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Printed from https://www.writing.com/main/view_item/item_id/1948365-Trust
by Amay
Rated: E · Short Story · Contest Entry · #1948365
Will Kimmy trust Butch? Will she be able to take that leap of faith?

I looked in the mirror. The prettiest sky blue eyes looked back at me, but the face was far from peaceful. Something was bugging my granddaughter, but she wasn’t quite ready to let go of it. I continued to brush her fine blond hair, stroke after stroke patiently waiting, humming an old song my grandma used to hum when she was brushing my hair.

I picked up the ribbon and started to tie her hair back with a pretty bow, just like her mom would do. I smiled to myself knowing that the ribbon wouldn’t last the morning. Having a girl around here was kind of nice after all the boys we raised in this old house. In a day or two, this little princess would be a real rounder and out do any boy in town.

Kimmy’s mom was a city girl, all prissy and such, but her daddy insisted that she spend the summers out here in the country. I loved having the company.

The old place just isn’t the same without a bunch of hollering youngins. Over the next month, this place would really be jumping as the grand kids showed up for their summer visits. Kimmy was always the first to arrive and I just loved having some girl time with her before all the boys barreled in.

“Well girl, you going to spill the beans, or what?” Her eyes met mine in the mirror. I could see a touch of fear, and a subtle hint of how did you know, meeting my gaze. I sat on the foot of her bed and patted the old quilt. “Well?”

“Oh, Grandma,” she snuggled up to my side. I wrapped my arm around her shoulder. It felt great to comfort my granddaughter.

“Kimmy, you can tell me anything. Something’s got you spooked. I don’t know what, but I’d like to help.”

“Grandma, you said we were going riding today.”

“Yes, honey. You've always loved riding down to the pond and having a picnic.”


I looked in the mirror, that meek little face was about to break my heart. “Now, honey, if you don’t want to go for a picnic today we can do something else. There are lots of chores to get done. I was just thinking it would be a great day for us to goof off together.”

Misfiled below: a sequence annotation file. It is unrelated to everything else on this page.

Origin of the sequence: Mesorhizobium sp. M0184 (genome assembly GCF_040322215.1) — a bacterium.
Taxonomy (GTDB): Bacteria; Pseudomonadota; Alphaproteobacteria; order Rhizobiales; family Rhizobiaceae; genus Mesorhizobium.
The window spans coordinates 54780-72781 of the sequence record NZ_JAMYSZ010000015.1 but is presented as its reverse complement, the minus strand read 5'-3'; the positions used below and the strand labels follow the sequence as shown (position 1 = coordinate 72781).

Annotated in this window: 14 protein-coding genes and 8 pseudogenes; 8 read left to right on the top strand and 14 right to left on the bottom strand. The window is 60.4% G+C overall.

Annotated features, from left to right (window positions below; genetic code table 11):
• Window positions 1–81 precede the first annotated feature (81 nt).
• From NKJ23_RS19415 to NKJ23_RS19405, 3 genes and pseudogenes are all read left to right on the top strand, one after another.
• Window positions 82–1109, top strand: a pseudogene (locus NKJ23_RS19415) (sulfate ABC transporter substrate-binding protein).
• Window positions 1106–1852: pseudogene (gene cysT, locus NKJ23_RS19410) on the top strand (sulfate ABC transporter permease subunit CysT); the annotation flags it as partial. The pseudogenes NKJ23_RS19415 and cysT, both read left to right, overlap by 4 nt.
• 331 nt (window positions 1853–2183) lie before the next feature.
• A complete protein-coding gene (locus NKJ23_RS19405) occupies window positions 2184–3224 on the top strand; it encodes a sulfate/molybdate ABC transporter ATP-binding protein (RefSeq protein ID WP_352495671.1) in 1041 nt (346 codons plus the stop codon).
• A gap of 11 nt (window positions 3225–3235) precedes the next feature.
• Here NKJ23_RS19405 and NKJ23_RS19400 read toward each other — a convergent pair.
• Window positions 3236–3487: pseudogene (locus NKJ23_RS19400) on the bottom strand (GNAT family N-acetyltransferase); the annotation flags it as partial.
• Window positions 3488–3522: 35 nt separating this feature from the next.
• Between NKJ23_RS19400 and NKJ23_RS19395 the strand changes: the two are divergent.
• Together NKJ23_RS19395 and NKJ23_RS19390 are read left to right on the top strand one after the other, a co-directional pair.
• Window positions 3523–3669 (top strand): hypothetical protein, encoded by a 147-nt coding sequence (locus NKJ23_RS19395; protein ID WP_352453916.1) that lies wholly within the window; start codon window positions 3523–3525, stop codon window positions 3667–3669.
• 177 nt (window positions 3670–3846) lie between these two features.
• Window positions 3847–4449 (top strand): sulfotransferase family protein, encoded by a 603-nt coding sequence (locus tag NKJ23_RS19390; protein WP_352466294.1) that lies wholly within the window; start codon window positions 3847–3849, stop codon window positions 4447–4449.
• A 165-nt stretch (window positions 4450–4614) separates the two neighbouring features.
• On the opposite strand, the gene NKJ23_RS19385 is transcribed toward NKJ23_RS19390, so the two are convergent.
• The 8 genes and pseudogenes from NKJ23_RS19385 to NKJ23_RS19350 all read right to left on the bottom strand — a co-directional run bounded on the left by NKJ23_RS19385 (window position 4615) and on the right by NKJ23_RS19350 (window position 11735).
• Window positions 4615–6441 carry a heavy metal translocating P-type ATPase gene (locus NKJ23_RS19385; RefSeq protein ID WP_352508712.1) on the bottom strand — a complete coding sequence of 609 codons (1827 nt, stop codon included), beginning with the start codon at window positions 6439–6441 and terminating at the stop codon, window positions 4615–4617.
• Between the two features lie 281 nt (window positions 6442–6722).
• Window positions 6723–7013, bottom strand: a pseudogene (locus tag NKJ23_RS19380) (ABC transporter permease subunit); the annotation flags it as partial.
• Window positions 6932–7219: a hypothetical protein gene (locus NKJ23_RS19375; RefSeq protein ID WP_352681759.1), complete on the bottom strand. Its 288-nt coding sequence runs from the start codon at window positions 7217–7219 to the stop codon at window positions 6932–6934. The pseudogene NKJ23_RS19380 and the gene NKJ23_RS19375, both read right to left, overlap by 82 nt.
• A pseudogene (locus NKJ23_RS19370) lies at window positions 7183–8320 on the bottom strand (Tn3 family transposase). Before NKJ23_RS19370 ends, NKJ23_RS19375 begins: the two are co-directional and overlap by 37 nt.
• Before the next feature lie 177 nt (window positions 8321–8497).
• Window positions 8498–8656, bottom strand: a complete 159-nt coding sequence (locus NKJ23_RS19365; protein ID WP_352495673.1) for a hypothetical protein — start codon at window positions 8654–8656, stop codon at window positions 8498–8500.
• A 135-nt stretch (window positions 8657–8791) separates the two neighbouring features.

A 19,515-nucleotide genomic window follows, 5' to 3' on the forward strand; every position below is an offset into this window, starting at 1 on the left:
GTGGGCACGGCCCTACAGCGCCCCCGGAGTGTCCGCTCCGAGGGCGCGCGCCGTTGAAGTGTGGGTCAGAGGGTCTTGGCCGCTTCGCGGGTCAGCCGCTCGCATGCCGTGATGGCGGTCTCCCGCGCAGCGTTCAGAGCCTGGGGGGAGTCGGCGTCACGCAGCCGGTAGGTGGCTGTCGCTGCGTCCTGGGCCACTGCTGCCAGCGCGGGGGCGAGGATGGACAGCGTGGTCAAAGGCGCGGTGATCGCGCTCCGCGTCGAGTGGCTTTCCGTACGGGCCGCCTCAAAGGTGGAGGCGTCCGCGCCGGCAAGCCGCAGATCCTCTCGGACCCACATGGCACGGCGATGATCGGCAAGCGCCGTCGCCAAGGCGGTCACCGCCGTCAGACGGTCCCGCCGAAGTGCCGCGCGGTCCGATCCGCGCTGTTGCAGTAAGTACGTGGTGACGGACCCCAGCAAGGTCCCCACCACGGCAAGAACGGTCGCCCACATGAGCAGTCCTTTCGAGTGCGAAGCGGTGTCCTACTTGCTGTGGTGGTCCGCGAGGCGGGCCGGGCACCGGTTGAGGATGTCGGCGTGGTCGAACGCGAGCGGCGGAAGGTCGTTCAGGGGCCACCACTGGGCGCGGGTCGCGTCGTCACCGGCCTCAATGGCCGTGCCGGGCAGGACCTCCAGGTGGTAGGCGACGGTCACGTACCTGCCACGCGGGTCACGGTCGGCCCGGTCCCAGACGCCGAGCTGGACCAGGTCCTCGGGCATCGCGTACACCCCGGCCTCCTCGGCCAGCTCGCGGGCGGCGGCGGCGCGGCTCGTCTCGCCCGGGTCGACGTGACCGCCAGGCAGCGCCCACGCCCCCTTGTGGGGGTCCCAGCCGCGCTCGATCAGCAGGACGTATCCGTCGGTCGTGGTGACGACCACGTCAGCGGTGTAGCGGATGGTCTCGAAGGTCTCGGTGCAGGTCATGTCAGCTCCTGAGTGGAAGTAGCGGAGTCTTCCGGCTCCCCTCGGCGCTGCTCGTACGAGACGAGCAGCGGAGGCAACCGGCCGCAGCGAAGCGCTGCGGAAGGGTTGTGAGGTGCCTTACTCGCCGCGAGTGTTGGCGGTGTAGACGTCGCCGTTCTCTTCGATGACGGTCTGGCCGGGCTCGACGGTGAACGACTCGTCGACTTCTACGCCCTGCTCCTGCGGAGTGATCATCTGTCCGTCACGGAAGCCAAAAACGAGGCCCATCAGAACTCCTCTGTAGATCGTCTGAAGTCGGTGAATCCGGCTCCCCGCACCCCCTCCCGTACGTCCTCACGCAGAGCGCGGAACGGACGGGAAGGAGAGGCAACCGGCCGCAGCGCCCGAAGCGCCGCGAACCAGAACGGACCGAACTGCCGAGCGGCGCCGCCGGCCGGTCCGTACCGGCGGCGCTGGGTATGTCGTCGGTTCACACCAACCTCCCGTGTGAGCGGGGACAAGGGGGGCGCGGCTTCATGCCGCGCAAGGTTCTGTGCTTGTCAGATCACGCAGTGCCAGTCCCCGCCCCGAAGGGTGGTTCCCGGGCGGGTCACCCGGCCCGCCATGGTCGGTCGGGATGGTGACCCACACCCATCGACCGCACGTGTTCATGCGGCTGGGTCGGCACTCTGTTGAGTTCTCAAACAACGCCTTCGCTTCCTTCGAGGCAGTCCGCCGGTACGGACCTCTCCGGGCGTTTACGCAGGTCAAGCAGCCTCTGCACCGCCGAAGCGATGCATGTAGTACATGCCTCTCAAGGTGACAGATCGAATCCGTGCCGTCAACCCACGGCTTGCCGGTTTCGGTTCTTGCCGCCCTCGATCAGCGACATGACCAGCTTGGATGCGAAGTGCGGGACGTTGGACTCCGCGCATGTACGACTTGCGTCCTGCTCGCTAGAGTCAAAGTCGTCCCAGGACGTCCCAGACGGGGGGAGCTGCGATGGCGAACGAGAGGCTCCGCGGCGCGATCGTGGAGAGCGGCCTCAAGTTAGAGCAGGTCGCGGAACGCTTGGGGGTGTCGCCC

“That’s not it, Grandma.”

I turned to face Kimmy, gently placing my finger under her chin so she’d have to look up at me. “Child, what is it then?”

“Last summer, before I went home, you said I’d ride Butch all by myself this year.” She swallowed hard.

Riding Butch? Now that just doesn’t make sense. Butch was simply the gentlest horse I’d ever owned. It was kismet, Butch and Kimmy were born on the same day. I’d promised Kimmy’s dad that Butch would always be hers. We had ridden him every time she came to visit. She’d always loved being around him. The pieces of this puzzle weren't fitting together.

“And, Grandma,” she paused thoughtfully. “I think he’s grown,” her eyes grew larger, “a lot… a whole lot!” She finally squeaked out. She gazed at me, searching my face to see if I was finally getting it.

Alright, talk about feeling dense. When I finally got it, I felt downright stupid. “Oh honey, is that what’s bugging you?” I pulled Kimmy closer and hugged her tight.

“Grandma, he’s gigantic!”

“Well,” I nodded my head, “it does appear that he’s a mite bigger than you.”

“I’m still the smallest kid in my class!”

I chuckled, “Butch hasn’t ever been able to say that! He’s always been big for his age.”

“Come on, Kimmy. Let’s go see the big old lug. We’ll figure it out. We’ve got other horses if you‘d rather ride one of them, but I think it would hurt Butch’s feelings.”

We went to the kitchen and made quick work fixing a couple of peanut butter sandwiches, cookies and some lemonade for our picnic, and grabbing some carrots and apples for the horses.

The pond where we would picnic wasn’t that far. We could easily walk there but I really wanted to get back to some of the trails that led to the old home place. Kimmy had never been there and I wanted to show her where her great grandparents lived before vegetation and decay took it over completely.

Kimmy grabbed my hand as she hopped off the porch, and we swung arms singing silly songs all the way to the barn. Butch started singing too when we rounded the corner of his stall. I had to laugh. He couldn’t carry a tune either.

I looked up at Butch, and then looked down at my granddaughter. I nodded silently. I get it, little one, I really do.